Friday, November 15, 2019

Buckhorn working to gain state compliance on water filtration

Water Service Company using increased chlorine as disinfectant for now

By Katherine Nettles

Buckhorn Ranch Water Supply, LLC is working to overcome some inherited challenges as it gains footing. In the wake of a developer bankruptcy process that began in 2014 and a drinking water safety violation in 2017, the LLC formed when it purchased Buckhorn Ranch’s water assets from the Upper East River Water Company in September 2018, and has zeroed in on a solution to the water safety violation. The East River Water and Sanitation District provides drinking water to Buckhorn.

In the short term, the water company has upped its use of chlorine from the state-mandated standard of .2 parts per million to 2.0 ppm, a level deemed safe for drinking and effective as a disinfectant from potential contaminants.

The long-term drinking water solution is a new filter, and that is almost in place.

Buckhorn Ranch Homeowners Association (HOA) president and water service board member David Brennan says he expects the new system to be complete and operational by early next month, if not before.

One of the challenges, says Brennan, has been for the water company working with the state water agencies to settle on the size and type of filter to use. The violation in 2017 was the result of a routine water test and showed that the water supply contained particulate matter and was considered ground water under direct influence (GWUDI). This term means that ground water was essentially leaking into the water supply. This violation prompted an 18-month period during which the subdivision would need to solve the problem.

Since that time, the Buckhorn Ranch HOA has made strides in other issues related to subdivision’s management, including water. Purchasing the water company assets allowed the subdivision to “gain control of our water for the HOA,” says Brennan.

Brennan says the state and the subdivision came to an agreement for a larger, dual-train filtration system that will increase the water supply capacity to well beyond its current water rights and hold up to six days’ worth of water (300,000 gallons), even at the times of highest use during the summer season.

The state verbally approved the project November 1, and formal written approval is forthcoming. Water operator Jack Dietrich is overseeing the installation, but advised the HOA the filter was not going to be in place for its early November deadline.

The water supply company has advised Buckhorn Ranch residents to exercise caution until the water supplier has installed the new filter, and notified residents of the situation in a formal letter on October 15. While Buckhorn Ranch Water Supply says that there are no known cases of contamination, it warned residents that “There is an increased chance that disease-causing organisms could contaminate the water supply,” and advised that filtration is the best way to remove these organisms. The water supply company assured residents that it is taking measures to attain compliance with the state of Colorado by gaining final state approval to install the filter system.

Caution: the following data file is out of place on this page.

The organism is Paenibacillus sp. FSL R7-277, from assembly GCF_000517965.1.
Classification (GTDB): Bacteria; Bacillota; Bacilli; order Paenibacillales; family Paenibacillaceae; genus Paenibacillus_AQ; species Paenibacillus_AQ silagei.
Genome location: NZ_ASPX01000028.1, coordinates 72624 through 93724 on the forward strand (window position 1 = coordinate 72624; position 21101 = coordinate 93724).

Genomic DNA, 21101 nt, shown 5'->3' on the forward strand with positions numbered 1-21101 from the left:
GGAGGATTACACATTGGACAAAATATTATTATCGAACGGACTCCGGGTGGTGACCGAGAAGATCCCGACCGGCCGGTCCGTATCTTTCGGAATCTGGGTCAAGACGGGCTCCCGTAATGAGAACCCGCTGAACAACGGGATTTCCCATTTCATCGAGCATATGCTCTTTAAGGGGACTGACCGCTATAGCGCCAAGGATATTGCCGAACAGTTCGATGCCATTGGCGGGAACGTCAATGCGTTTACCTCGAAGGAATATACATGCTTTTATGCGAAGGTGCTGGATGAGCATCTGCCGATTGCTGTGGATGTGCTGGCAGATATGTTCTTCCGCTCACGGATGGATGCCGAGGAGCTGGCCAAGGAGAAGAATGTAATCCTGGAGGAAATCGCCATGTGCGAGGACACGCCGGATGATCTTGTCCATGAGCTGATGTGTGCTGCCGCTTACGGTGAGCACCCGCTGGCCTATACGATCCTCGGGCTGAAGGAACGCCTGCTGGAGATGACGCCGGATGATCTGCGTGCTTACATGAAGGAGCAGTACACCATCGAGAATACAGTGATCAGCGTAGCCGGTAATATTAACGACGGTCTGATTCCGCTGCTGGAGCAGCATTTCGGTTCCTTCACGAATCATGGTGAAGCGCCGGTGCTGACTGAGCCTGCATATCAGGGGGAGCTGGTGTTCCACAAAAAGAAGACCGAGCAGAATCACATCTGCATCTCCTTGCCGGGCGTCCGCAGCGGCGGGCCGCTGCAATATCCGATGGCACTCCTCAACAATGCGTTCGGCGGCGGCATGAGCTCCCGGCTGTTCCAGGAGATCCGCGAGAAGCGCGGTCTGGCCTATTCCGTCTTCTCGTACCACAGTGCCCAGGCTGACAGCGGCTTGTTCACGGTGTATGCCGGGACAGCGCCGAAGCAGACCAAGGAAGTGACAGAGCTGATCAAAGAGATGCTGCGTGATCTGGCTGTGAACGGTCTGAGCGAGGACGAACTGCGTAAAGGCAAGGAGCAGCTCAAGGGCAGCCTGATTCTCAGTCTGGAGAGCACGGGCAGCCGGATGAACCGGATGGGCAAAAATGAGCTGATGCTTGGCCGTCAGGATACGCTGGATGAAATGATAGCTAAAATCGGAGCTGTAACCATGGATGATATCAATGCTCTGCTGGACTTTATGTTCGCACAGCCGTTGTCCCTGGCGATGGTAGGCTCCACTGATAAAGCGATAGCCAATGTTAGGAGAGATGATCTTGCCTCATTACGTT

“This situation is not an emergency,” stated the letter. “Our water is tested daily with no issues.” The letter went out before the state’s approval and it gave a longer timeline for completion, namely May 1, 2020.

But not all residents are comfortable with the short-term plan of higher chlorination in their drinking water, or with the HOA’s special assessment fees to all homeowners of $2,800 over the next four years to install and repair the roads within the subdivision.

A Buckhorn resident who did not wish to be named said, “I first learned of [Buckhorn] failing state water tests last March 2019 as I was finally reading [Buckhorn Ranch Homeowners Association] minutes re Special Assessment fee increase of $2,800, that many of us didn’t want nor can afford. Buckhorn did not take the initiative to inform directly the neighborhood re this water issue. The minutes indicate the failures (8 times with the State), began late August 2018.”

Brennan says he thinks the subdivision has come a long way, and it needs to address long-overlooked maintenance needs.

“As we look at a long-term part, we knew we have to make some infrastructure changes,” Brennan says. This included addressing roadway needs like a plan (and budget) for paving, grading and snow plowing, adding street signage, transferring the Buckhorn Airport runway to the HOA for management and getting the overall operational budget in order and paying off debt.

Substantial growth there is likely, with 60 to 65 homes sitting on 240 lots. The HOA is planning ahead and playing catch-up, he says. “We are in a better financial position now, but we have a lot to cover.”

Brennan likens Buckhorn Ranch to a “Phoenix out of the ashes story”—a place that faced lawsuits, a developer-declared Chapter 11 bankruptcy and mounting debt to pay its bills is “actually becoming welcoming and supporting for people who are local finding a place they can live.” There are more kids, more homes and recent affordable housing there with additional property zoned for multiple family housing units in the future.

“I would love to see the whole place built out,” Brennan says.

It is to be hoped for residents that the latest hurdle will clear, along with the drinking water, in the next few weeks.

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